State Sen. Mike McKell discusses the legislation he has sponsored to undo the harm to Utah children from social media.

1 day ago

donating platelets at the American Red Cross on April 12, 2023. Murray facility approved for cold-s...

Heather Peterson

New platelet storage program could save lives, Red Cross says

The American Red Cross has secured new funding to support their new cold-storage platelet program. They say being able to extend the shelf-life from five days to 14 could be a life-saving matter. 

3 days ago

Katy Welkie, vice president of Intermountain and CEO of Intermountain Primary Children's Hospital, ...

Eric Cabrera, Amie Schaeffer

Intermountain Health to open behavioral health center in Taylorsville

Intermountain Health is expanding its behavioral health services. A new center for children and teens will open in Taylorsville in 2025.

5 days ago

A hand is surrounded by blue surgical napkins as two other gloved hands operate on it during a carp...

Mariah Maynes

Utah Hand Center celebrates milestone in carpal tunnel surgeries

The Utah Hand Center said that is has become the first U.S. provider of orthopedic care to complete 3,000 successful carpal tunnel surgeries.

5 days ago


Michelle Lee

Foods and drinks linked to anxiety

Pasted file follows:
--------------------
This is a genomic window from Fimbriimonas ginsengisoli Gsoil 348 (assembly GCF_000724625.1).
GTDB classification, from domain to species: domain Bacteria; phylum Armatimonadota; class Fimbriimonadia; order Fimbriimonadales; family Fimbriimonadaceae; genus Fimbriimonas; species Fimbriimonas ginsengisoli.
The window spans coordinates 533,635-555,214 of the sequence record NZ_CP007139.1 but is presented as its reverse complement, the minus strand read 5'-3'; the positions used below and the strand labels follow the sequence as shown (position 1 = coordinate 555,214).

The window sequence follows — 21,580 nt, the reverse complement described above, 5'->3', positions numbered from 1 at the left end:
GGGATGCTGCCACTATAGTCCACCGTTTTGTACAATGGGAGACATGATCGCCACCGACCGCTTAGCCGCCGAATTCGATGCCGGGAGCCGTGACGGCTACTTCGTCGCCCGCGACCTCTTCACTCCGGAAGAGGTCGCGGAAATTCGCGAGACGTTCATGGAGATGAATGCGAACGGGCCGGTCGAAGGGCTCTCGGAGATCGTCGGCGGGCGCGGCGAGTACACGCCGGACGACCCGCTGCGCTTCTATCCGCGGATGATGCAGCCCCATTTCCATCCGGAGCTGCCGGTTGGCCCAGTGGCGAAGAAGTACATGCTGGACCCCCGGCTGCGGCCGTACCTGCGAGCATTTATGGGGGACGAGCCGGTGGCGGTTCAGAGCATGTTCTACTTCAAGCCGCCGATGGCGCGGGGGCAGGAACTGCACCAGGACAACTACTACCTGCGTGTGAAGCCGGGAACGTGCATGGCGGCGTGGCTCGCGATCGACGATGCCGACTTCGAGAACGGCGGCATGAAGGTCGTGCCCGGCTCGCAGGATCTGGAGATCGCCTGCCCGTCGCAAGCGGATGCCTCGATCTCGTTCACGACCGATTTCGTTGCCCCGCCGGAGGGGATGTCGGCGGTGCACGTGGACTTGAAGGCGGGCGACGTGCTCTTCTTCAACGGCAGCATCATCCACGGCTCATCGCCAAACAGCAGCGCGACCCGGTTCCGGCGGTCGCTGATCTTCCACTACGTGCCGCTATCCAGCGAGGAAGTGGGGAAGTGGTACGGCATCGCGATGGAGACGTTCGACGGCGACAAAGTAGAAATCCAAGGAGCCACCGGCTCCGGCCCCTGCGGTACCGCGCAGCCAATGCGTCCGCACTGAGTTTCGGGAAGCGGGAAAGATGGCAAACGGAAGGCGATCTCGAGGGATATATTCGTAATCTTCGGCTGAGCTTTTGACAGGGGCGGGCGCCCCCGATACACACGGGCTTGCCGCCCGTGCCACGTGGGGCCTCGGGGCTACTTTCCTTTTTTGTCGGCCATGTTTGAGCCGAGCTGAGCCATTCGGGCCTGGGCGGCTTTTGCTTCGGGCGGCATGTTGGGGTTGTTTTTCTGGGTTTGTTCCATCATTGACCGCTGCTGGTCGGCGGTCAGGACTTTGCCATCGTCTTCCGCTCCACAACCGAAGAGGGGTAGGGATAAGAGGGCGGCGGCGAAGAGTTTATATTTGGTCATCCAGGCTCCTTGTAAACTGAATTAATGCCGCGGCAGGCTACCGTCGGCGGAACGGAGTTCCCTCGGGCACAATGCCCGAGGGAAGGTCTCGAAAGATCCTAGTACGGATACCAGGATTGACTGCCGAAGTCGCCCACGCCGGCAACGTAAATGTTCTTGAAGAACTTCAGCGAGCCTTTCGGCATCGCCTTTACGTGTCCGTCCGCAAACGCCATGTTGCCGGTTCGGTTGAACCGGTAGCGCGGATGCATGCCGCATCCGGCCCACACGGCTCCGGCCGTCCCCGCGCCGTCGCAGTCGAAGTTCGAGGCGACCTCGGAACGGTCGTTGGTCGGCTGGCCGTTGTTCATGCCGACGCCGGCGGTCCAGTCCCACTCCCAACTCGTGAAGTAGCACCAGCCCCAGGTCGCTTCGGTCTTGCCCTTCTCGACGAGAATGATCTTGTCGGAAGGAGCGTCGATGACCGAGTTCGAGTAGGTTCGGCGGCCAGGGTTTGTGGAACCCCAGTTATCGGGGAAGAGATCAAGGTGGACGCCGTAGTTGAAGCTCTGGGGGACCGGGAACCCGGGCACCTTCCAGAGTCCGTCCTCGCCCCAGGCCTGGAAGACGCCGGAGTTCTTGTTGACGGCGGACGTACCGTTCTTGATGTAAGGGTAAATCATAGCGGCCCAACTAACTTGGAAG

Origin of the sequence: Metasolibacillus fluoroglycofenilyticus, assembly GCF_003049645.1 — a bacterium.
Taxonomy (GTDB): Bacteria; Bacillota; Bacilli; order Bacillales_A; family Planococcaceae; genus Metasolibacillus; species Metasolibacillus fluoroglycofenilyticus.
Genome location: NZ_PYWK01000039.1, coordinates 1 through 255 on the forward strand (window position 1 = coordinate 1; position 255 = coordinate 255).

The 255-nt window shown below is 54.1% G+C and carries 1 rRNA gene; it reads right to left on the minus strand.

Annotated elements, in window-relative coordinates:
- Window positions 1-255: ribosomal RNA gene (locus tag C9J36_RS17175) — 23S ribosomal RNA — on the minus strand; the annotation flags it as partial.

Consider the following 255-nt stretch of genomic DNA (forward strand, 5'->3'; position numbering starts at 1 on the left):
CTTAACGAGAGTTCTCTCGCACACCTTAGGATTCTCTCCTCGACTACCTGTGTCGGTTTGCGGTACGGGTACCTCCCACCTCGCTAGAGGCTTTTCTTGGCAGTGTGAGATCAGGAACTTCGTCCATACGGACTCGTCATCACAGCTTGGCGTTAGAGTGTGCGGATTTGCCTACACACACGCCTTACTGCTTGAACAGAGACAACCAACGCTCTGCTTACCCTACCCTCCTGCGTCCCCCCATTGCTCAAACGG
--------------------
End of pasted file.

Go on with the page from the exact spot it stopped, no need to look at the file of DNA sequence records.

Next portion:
Let’s Get Moving Host Maria Shilaos spoke with Health Educator Dr. Julie Gatza to learn how we can reduce anxiety with foods and drinks.

7 days ago

The Foundation’s 38-foot RV, customized with two private exam rooms, will travel around the count...


Free skin cancer screening program visits Park City

Local dermatologists will provide free full-body skin cancer screenings in Park City in an RV meant just to check patients.

7 days ago

Sponsored Articles

Underwater shot of the fisherman holding the fish...

Bear Lake Convention and Visitors Bureau

Your Bear Lake fishing guide

Bear Lake offers year-round fishing opportunities. By preparing ahead of time, you might go home with a big catch!

A group of people cut a purple ribbon...


Comcast announces major fiber network expansion in Utah

Comcast's commitment to delivering extensive coverage signifies a monumental leap toward a digitally empowered future for Utahns.

a doctor putting her hand on the chest of her patient...

Intermountain Health

Intermountain nurse-midwives launch new gynecology access clinic

An access clinic launched by Intermountain nurse-midwives provides women with comprehensive gynecology care.

Young couple hugging while a realtor in a suit hands them keys in a new home...

Utah Association of Realtors

Buying a home this spring? Avoid these 5 costly pitfalls

By avoiding these pitfalls when buying a home this spring, you can ensure your investment will be long-lasting and secure.

a person dressed up as a nordic viking in a dragon boat resembling the bear lake monster...

Bear Lake Convention and Visitors Bureau

The Legend of the Bear Lake Monster

The Bear Lake monster has captivated people in the region for centuries, with tales that range from the believable to the bizarre.


Live Nation Concerts

All the artists coming to Utah First Credit Union Amphitheatre (formerly USANA Amp) this summer

Summer concerts are more than just entertainment; they’re a celebration of life, love, and connection.

How should the hot trend of cold plunging be regulated in Utah?